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Sunday, 28 December 2008

Greedy economic forecasting


I was enjoying the Christmas television yesterday when the news came on the TV. It showed thousands of people rushing into Selfridges on Oxford Street to get the very best sales items they could. Then came the grim news that despite all this it wouldn't be enough to save the economy...according to some economics forecasting house.

This economics forecasting house had released their revised forecasts to coincide with Christmas and the boxing day sales. They were some of the most bearish forecasts around, helping to paint a very bleak and miserable picture at this happy time of year.

What amazes me is how easily these economic forecasting houses abuse the media so freely. This was clearly a bad news story timed for release to coincide over Christmas when a) there is little other news and b) people are thinking about shopping and retail performance.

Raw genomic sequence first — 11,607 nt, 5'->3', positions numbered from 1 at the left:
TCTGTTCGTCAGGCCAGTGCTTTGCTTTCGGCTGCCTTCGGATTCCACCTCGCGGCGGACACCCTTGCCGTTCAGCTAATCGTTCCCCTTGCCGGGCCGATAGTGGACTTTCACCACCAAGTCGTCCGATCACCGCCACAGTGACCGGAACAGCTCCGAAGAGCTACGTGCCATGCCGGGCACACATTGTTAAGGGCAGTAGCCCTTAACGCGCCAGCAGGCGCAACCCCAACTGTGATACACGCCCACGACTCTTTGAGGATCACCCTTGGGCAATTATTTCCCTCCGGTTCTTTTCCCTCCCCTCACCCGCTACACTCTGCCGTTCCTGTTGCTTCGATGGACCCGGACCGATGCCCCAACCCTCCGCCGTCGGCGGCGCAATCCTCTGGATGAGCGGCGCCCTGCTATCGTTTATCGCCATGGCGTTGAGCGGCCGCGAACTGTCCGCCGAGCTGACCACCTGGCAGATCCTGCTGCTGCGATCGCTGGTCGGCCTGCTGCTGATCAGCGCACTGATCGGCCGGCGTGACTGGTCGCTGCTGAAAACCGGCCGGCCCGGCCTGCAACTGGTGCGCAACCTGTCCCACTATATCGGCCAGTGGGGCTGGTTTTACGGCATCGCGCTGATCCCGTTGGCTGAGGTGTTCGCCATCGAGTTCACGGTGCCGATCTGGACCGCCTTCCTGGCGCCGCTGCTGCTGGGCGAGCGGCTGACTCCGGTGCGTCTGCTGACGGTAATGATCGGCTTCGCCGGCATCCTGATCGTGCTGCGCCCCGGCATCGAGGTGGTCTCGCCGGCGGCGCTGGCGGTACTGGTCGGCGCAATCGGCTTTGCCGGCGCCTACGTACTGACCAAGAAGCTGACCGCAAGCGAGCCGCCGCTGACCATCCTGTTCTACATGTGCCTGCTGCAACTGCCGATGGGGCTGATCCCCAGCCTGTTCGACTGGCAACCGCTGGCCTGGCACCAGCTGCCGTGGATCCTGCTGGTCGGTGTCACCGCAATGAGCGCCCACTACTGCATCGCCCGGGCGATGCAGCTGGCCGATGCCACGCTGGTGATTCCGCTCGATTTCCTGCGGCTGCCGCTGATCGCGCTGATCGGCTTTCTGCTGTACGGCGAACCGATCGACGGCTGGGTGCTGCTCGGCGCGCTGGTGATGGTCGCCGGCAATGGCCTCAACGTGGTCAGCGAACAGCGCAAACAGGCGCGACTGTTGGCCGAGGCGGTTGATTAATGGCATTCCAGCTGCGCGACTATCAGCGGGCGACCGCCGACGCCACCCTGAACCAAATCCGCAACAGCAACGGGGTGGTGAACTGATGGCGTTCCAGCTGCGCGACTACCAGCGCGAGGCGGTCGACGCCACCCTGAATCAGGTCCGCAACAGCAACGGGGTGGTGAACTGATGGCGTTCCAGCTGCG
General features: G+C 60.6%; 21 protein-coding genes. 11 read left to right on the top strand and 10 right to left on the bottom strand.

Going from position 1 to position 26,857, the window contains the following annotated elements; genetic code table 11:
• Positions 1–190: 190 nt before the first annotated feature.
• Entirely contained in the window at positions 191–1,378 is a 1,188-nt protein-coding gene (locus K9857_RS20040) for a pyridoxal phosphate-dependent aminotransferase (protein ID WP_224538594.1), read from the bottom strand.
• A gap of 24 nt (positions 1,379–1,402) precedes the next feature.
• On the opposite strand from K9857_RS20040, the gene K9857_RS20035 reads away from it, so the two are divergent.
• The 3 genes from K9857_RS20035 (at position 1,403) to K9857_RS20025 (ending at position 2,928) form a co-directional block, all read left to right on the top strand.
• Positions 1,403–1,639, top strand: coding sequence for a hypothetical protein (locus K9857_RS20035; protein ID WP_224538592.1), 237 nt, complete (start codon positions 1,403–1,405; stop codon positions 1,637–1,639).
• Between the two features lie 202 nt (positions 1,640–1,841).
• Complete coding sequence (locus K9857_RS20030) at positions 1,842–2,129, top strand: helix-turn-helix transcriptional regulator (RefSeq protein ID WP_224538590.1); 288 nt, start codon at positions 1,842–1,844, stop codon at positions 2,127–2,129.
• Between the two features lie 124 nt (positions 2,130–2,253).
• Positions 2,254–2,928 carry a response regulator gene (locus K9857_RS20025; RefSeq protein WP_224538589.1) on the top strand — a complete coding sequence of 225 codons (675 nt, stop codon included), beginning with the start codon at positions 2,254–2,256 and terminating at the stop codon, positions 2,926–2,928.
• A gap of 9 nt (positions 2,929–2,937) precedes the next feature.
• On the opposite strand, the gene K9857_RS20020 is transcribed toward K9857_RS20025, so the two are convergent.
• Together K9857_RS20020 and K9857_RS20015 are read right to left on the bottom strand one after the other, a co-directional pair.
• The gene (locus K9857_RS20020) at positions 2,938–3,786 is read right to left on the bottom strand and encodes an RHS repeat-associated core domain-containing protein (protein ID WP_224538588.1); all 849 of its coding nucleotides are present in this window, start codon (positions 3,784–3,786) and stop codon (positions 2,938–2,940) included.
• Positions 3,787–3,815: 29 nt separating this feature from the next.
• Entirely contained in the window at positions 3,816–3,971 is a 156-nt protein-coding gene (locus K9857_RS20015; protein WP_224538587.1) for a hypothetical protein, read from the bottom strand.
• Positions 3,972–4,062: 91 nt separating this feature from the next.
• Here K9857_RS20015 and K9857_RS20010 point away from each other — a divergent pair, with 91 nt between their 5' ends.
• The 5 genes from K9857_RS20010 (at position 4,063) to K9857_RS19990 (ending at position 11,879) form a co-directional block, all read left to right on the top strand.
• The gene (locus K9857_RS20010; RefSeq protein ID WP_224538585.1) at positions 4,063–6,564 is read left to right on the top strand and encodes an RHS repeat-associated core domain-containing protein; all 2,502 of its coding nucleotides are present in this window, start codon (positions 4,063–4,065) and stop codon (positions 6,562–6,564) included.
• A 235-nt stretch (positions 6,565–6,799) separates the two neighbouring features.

Worst of all these forecasts are likely to be no better than what the average man on the street could come up with. In these times of uncertainty these economic forecasting houses have so little idea about where the economy is going that any forecasts made beyond next week are pointless.

The independent forecasters tend to have teams of about 10 people. Many of them will be newly out of university and not working specifically on macroeconomics. Most of the forecasts will have been dreamt up to be both headline grabbing but also near enough to the general consensus of the time. As a result we get these slow creep as forecasts are constantly revised each week.